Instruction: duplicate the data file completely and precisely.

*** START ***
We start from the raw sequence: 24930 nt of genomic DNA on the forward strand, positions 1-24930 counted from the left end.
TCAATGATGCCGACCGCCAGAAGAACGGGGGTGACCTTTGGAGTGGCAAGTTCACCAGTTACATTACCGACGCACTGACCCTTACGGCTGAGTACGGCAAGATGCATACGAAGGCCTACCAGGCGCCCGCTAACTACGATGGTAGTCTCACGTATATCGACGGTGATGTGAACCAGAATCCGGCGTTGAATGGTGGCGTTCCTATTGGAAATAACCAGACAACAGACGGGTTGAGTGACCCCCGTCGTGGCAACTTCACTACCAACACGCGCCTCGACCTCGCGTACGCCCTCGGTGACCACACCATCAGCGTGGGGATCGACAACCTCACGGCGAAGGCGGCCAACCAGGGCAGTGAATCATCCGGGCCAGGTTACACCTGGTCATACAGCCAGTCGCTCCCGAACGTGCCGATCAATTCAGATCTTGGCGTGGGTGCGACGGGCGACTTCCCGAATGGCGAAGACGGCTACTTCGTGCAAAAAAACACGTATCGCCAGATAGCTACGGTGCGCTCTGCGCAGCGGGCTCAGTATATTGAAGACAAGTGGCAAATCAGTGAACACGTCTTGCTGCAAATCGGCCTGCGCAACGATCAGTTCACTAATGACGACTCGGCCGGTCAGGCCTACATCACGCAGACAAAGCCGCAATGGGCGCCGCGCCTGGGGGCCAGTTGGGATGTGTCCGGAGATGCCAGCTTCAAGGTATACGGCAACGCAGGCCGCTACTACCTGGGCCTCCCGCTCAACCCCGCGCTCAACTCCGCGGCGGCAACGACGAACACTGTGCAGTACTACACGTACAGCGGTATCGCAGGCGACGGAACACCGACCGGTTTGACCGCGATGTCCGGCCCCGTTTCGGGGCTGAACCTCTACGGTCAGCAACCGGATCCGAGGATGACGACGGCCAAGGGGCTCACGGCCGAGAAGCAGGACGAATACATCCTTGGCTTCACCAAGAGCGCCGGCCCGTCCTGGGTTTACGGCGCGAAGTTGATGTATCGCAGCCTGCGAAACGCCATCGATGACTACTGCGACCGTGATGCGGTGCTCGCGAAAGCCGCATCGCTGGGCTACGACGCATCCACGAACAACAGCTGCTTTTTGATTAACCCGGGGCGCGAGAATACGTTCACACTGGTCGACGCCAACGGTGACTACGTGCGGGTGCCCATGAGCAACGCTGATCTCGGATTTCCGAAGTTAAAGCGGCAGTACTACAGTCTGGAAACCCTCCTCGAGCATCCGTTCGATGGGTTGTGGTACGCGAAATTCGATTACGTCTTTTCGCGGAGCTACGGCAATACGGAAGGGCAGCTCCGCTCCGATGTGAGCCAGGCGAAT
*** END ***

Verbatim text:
We start from the raw sequence: 24930 nt of genomic DNA on the forward strand, positions 1-24930 counted from the left end.
TCAATGATGCCGACCGCCAGAAGAACGGGGGTGACCTTTGGAGTGGCAAGTTCACCAGTTACATTACCGACGCACTGACCCTTACGGCTGAGTACGGCAAGATGCATACGAAGGCCTACCAGGCGCCCGCTAACTACGATGGTAGTCTCACGTATATCGACGGTGATGTGAACCAGAATCCGGCGTTGAATGGTGGCGTTCCTATTGGAAATAACCAGACAACAGACGGGTTGAGTGACCCCCGTCGTGGCAACTTCACTACCAACACGCGCCTCGACCTCGCGTACGCCCTCGGTGACCACACCATCAGCGTGGGGATCGACAACCTCACGGCGAAGGCGGCCAACCAGGGCAGTGAATCATCCGGGCCAGGTTACACCTGGTCATACAGCCAGTCGCTCCCGAACGTGCCGATCAATTCAGATCTTGGCGTGGGTGCGACGGGCGACTTCCCGAATGGCGAAGACGGCTACTTCGTGCAAAAAAACACGTATCGCCAGATAGCTACGGTGCGCTCTGCGCAGCGGGCTCAGTATATTGAAGACAAGTGGCAAATCAGTGAACACGTCTTGCTGCAAATCGGCCTGCGCAACGATCAGTTCACTAATGACGACTCGGCCGGTCAGGCCTACATCACGCAGACAAAGCCGCAATGGGCGCCGCGCCTGGGGGCCAGTTGGGATGTGTCCGGAGATGCCAGCTTCAAGGTATACGGCAACGCAGGCCGCTACTACCTGGGCCTCCCGCTCAACCCCGCGCTCAACTCCGCGGCGGCAACGACGAACACTGTGCAGTACTACACGTACAGCGGTATCGCAGGCGACGGAACACCGACCGGTTTGACCGCGATGTCCGGCCCCGTTTCGGGGCTGAACCTCTACGGTCAGCAACCGGATCCGAGGATGACGACGGCCAAGGGGCTCACGGCCGAGAAGCAGGACGAATACATCCTTGGCTTCACCAAGAGCGCCGGCCCGTCCTGGGTTTACGGCGCGAAGTTGATGTATCGCAGCCTGCGAAACGCCATCGATGACTACTGCGACCGTGATGCGGTGCTCGCGAAAGCCGCATCGCTGGGCTACGACGCATCCACGAACAACAGCTGCTTTTTGATTAACCCGGGGCGCGAGAATACGTTCACACTGGTCGACGCCAACGGTGACTACGTGCGGGTGCCCATGAGCAACGCTGATCTCGGATTTCCGAAGTTAAAGCGGCAGTACTACAGTCTGGAAACCCTCCTCGAGCATCCGTTCGATGGGTTGTGGTACGCGAAATTCGATTACGTCTTTTCGCGGAGCTACGGCAATACGGAAGGGCAGCTCCGCTCCGATGTGAGCCAGGCGAAT